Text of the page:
Morning Security Brief: Monster Tornado Hits Oklahoma, Court to Hear Whistleblower Case, and More
A tornado hit Oklahoma yesterday afternoon leaving dozens dead, the U.S. Supreme Court will hear a whistleblowing case, and a Senate committee approves fingerprinting for foreigners leaving the United States.
► A tornado killed at least 24 people when it roared through downtown Moore, Oklahoma, yesterday afternoon. At least 9 of the casualties are children from two elementary schools that were in the direct path of the storm. Rescue efforts continue at the schools this morning. The tornado was more than two miles wide with winds ranging from 166 to 200 miles an hour. President Obama has declared the city a major disaster area and plans to address the nation at 10 a.m. Eastern today to discuss the rescue and recovery efforts. Federal Emergency Management Agency Director Craig Fugate will arrive in Oklahoma today to ensure adequate federal resources are deployed.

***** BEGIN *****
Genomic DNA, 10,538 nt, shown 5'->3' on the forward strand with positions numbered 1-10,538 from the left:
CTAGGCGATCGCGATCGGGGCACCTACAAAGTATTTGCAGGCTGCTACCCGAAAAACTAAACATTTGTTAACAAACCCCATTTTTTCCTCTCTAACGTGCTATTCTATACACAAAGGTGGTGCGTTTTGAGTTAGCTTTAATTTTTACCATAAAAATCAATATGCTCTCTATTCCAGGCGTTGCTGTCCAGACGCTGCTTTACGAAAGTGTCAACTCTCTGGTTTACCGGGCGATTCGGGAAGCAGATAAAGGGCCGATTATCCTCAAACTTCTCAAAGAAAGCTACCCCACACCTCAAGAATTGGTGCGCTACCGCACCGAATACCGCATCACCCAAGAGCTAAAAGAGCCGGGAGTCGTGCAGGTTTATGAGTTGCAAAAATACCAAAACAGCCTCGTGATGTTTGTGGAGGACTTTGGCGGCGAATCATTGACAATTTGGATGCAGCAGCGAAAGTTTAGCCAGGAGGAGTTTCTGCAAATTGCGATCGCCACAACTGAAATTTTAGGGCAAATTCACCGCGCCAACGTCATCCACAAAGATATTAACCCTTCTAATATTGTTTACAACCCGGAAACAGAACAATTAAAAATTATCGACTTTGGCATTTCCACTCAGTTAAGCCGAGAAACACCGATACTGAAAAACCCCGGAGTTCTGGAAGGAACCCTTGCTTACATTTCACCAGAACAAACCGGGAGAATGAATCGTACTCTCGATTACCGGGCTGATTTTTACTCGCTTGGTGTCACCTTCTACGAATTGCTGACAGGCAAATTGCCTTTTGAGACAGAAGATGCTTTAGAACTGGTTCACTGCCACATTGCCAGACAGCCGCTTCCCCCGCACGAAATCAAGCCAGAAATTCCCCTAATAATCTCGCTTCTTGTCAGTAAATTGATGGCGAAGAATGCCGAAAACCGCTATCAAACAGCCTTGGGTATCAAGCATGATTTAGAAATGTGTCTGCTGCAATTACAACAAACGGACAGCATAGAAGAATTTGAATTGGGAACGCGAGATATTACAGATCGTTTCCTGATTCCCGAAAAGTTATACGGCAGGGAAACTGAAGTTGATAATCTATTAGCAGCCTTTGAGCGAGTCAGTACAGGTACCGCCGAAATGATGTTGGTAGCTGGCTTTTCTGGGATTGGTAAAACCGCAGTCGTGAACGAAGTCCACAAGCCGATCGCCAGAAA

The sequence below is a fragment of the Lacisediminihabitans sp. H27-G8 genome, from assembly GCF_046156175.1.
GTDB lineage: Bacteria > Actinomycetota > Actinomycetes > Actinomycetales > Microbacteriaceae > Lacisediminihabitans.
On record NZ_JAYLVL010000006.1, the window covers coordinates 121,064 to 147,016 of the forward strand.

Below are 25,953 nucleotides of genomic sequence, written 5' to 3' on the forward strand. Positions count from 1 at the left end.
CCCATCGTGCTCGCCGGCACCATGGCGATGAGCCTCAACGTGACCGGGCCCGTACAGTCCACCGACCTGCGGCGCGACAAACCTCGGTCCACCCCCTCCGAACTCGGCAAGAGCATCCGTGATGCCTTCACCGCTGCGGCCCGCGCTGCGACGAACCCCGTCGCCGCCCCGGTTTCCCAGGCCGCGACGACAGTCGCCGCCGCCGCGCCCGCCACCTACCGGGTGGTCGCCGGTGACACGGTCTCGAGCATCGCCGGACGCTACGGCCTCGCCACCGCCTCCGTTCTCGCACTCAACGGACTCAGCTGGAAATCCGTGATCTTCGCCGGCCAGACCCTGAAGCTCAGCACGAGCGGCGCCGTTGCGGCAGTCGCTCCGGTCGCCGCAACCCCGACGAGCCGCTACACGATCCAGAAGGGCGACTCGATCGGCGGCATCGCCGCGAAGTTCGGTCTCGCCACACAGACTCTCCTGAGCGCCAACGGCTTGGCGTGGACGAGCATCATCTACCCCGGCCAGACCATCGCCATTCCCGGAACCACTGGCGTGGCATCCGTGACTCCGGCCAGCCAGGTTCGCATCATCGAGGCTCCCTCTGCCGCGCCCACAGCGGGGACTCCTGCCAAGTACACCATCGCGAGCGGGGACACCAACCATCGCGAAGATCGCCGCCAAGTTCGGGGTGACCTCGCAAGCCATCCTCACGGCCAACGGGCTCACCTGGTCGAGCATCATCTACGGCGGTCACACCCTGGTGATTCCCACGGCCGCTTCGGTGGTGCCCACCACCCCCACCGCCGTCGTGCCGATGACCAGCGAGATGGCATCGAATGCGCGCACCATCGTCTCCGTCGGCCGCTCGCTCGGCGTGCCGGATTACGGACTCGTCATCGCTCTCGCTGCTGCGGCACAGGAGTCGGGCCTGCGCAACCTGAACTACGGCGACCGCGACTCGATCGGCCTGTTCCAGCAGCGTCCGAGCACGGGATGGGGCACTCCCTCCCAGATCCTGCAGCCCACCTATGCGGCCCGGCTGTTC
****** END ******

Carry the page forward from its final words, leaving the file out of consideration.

► The U.S. Supreme Court has agreed to rule on whether whistleblowers at private companies are covered by the same protections as those at publicly traded firms. The case involves employees at Fidelity who were retaliated against after they complained to supervisors about issues such as improper retention of fees and inaccurate reporting. The employees argue that they should be covered under whistleblower protections set out in the Sarbanes-Oxley Act. Fidelity contends that they should be exempt from the law because they hire management companies rather than directly employ workers. The Court will hear the case in its next term, which starts in October.
► The Senate Judiciary Committee has approved an amendment to the immigration reform bill that would require the Department of Homeland Security (DHS) to establish a fingerprinting system for all foreigners leaving the United States. If the immigration bill becomes law, the system would be installed at the 10 U.S. airports with the most international traffic within two years. Within six years, the system would be operational at the country’s 30 largest airports. The tracking system is designed to alert the DHS to those that overstay their visas. It is estimated that 40 percent of the current undocumented population remains in the United States on a visa overstay.